Cutting boards are one of the most commonly seen tools in the majority of households and restaurants. With continued use during food preparation like slicing, and chopping, they tend to wear down and show slash marks. These vary depending on whether such cutting boards are made up of rubber, bamboo, wood, or plastic.
As such, research indicates that certain plastic materials used in boards, including polypropylene and polyethylene, can “shed nano-and micro-sized flecks when cut with knives”, according to a May 2023 Environmental Science & Technology study published in PubMed. “Plastic chopping boards are identified as a substantial source of microplastics in human food, which requires careful attention,” it read.
Plastic cutting boards have raised concerns due to potential health hazards associated with the release of microplastics. As these boards age and wear down through use, tiny plastic particles, known as microplastics, can break off and contaminate food. “Research indicates that these microplastics can leach harmful chemicals, including endocrine disruptors, into the food being prepared,” warned Dr Kaushal Kishor Yadav, senior consultant and clinical lead – Surgical Oncology, Narayana Hospital, Gurugram.
The grooves and scratches on these boards, though seemingly harmless, create an ideal breeding ground for bacteria that can withstand typical cleaning methods. “Additionally, microplastics—tiny plastic particles measuring less than 5 millimeters—have discreetly entered both our environment and food chain,” said Manvi Lohia, MPH, RD, head of holistic health, and international business at Ekaanta.
According to Lohia, even thorough scrubbing with hot water and soap may prove insufficient to eliminate these concealed microbial residents.
While many plastic cutting boards are labelled as dishwasher safe, high temperatures in dishwashers can cause them to warp and develop more grooves, providing additional spaces for bacteria to hide, added holistic coach Dr Mickey Mehta.
The above-mentioned study compared five people’s chopping patterns and one person’s chopping on different materials with and without carrots. “From the results, the team calculated that food preparation could produce 14 to 71 million polyethylene microplastics and 79 million polypropylene microplastics from their respective boards each year. The estimates could vary, depending on the individual’s chopping style; the board material; the force needed to cut through foods; whether ingredients are roughly or finely chopped, and how often a cutting board is used.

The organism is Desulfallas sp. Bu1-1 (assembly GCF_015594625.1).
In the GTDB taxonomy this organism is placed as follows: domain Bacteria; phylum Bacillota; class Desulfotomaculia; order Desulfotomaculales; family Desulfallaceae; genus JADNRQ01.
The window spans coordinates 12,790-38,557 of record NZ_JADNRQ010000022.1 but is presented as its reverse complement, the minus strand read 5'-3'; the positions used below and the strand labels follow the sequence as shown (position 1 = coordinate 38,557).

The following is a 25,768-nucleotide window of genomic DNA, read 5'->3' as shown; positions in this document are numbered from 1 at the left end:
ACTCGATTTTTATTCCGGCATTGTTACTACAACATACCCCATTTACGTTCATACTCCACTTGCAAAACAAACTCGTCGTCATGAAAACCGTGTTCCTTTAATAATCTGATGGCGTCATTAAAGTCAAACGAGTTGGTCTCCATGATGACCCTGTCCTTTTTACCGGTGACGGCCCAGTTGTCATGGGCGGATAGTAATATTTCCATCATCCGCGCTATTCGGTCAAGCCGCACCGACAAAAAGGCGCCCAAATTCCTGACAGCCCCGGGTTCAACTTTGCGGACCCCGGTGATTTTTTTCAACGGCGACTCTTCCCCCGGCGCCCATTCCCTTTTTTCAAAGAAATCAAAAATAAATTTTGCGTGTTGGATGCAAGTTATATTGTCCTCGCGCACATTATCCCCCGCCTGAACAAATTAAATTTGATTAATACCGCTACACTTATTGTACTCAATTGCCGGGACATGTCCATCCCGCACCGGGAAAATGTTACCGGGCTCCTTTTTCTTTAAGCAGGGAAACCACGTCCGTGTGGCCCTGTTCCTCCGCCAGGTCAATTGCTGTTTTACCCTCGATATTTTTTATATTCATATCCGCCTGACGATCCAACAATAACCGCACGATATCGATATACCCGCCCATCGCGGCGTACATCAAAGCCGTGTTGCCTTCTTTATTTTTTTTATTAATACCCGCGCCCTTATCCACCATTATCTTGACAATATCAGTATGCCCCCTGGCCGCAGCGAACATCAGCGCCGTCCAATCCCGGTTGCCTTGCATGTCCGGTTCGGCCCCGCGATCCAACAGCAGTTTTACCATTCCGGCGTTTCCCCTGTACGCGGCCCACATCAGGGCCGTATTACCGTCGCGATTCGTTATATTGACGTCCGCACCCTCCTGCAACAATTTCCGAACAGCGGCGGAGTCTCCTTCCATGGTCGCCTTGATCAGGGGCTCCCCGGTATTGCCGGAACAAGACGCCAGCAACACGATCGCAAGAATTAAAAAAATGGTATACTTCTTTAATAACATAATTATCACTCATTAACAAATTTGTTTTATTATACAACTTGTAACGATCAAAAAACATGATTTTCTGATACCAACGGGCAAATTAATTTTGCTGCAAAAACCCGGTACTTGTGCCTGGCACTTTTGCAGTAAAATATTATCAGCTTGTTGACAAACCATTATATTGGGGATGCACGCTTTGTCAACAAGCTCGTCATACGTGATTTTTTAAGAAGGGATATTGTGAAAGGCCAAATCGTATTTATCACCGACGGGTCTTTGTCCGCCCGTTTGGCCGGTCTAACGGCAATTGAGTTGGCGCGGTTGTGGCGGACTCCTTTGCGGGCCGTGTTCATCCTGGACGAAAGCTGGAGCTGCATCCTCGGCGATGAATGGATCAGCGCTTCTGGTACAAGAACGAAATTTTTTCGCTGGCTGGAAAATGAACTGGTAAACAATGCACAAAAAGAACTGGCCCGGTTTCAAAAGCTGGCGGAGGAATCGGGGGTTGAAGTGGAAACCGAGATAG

“Studies have linked exposure to endocrine-disrupting chemicals found in plastics to various health issues, such as hormonal imbalances and developmental problems. Moreover, once consumed, these microplastics may accumulate in the body over time, with long-term implications that are not yet fully understood,” said Dr Yadav.
In a 2019 study by the environmental charity WWF International, one may be ingesting five grams a week, the equivalent of eating a credit card. Yet another study showed plastic cutting boards release 15 mg microplastics per cut, totalling 50 g annually which is like 10 plastic credit cards.
To mitigate these concerns, some advocate for using alternative materials like wooden or bamboo cutting boards.
According to Dr Yadav, these materials are believed to be less prone to producing harmful microplastics. “Additionally, regular maintenance and replacing plastic cutting boards when they show signs of wear can help reduce the risk of contamination. Overall, while convenient, plastic cutting boards necessitate careful consideration to minimise potential health risks associated with microplastic exposure,” said Dr Yadav.
Lohia also feels that, despite their affordability and durability, plastic cutting boards harbour dangerous bacteria and pose a risk of cross-contamination during meat preparation. “To ensure culinary safety, I suggest individuals opt for wood or bamboo boards, known for their resilience against bacteria. Your kitchen choices are pivotal in safeguarding health, transforming it into a heaven of culinary delight without compromising safety,” Lohia said.